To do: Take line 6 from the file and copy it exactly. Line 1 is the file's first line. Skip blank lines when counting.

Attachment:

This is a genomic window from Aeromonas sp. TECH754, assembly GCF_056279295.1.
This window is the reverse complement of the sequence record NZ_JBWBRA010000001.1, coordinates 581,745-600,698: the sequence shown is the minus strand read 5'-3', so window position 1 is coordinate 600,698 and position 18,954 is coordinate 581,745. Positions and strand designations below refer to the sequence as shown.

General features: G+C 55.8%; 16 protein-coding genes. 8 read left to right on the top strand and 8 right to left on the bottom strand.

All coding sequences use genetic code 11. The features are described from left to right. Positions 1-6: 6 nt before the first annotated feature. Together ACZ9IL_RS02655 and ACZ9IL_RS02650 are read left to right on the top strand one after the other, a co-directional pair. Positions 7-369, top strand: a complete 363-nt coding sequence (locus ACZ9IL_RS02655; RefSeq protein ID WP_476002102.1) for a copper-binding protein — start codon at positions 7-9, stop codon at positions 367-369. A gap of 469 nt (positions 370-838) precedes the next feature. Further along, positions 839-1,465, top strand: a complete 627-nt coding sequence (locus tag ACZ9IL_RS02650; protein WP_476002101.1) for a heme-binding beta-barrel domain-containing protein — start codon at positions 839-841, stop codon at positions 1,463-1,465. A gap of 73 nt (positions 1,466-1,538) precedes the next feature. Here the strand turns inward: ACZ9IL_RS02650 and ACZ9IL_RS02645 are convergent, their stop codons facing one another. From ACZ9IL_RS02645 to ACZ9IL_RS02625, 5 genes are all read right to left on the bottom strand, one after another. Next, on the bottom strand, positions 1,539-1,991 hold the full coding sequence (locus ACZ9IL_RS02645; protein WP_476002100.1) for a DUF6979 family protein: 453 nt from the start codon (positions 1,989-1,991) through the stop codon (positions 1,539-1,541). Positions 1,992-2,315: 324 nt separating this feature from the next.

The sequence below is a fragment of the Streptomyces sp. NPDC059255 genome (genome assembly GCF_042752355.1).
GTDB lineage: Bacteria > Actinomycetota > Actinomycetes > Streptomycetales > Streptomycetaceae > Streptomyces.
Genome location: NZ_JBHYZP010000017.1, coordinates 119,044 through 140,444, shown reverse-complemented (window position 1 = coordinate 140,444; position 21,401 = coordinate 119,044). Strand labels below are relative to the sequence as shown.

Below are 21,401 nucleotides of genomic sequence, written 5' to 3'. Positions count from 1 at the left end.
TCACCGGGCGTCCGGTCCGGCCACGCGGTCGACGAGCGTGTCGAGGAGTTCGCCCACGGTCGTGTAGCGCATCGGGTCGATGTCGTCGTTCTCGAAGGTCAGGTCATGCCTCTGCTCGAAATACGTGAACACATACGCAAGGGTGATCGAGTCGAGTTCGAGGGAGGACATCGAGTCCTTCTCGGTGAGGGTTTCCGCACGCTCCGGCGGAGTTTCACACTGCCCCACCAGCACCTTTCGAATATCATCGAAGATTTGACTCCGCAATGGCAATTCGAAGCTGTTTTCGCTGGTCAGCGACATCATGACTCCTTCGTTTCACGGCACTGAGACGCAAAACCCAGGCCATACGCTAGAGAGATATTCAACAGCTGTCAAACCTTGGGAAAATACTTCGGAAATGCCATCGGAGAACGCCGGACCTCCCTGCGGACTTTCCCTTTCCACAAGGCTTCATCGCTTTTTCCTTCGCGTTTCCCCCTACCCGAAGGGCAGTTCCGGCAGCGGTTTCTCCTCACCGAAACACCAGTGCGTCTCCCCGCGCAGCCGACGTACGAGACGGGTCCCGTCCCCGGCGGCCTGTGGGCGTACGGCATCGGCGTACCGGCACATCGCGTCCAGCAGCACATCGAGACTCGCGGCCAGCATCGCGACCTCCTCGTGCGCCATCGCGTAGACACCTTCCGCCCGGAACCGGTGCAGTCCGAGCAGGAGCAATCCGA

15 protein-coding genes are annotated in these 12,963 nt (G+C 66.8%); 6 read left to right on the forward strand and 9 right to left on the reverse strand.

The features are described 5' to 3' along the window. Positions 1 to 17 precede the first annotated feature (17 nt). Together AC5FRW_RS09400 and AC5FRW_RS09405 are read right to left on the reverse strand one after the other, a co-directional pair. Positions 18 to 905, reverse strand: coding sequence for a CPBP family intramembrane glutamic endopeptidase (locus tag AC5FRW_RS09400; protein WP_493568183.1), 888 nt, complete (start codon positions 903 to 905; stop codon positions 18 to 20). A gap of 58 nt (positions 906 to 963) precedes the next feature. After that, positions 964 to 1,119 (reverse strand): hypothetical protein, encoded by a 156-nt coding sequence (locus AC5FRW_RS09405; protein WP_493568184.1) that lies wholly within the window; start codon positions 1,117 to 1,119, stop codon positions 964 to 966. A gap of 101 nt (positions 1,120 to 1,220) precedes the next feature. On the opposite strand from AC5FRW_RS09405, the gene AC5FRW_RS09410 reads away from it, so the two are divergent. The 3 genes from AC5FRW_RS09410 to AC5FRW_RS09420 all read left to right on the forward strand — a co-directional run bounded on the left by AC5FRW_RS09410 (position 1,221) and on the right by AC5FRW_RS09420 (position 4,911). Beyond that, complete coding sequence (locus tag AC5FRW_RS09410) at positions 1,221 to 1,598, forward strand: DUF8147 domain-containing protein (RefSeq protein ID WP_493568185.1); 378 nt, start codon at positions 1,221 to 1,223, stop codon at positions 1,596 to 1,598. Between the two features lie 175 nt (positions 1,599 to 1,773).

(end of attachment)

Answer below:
GTDB lineage: Bacteria > Actinomycetota > Actinomycetes > Streptomycetales > Streptomycetaceae > Streptomyces.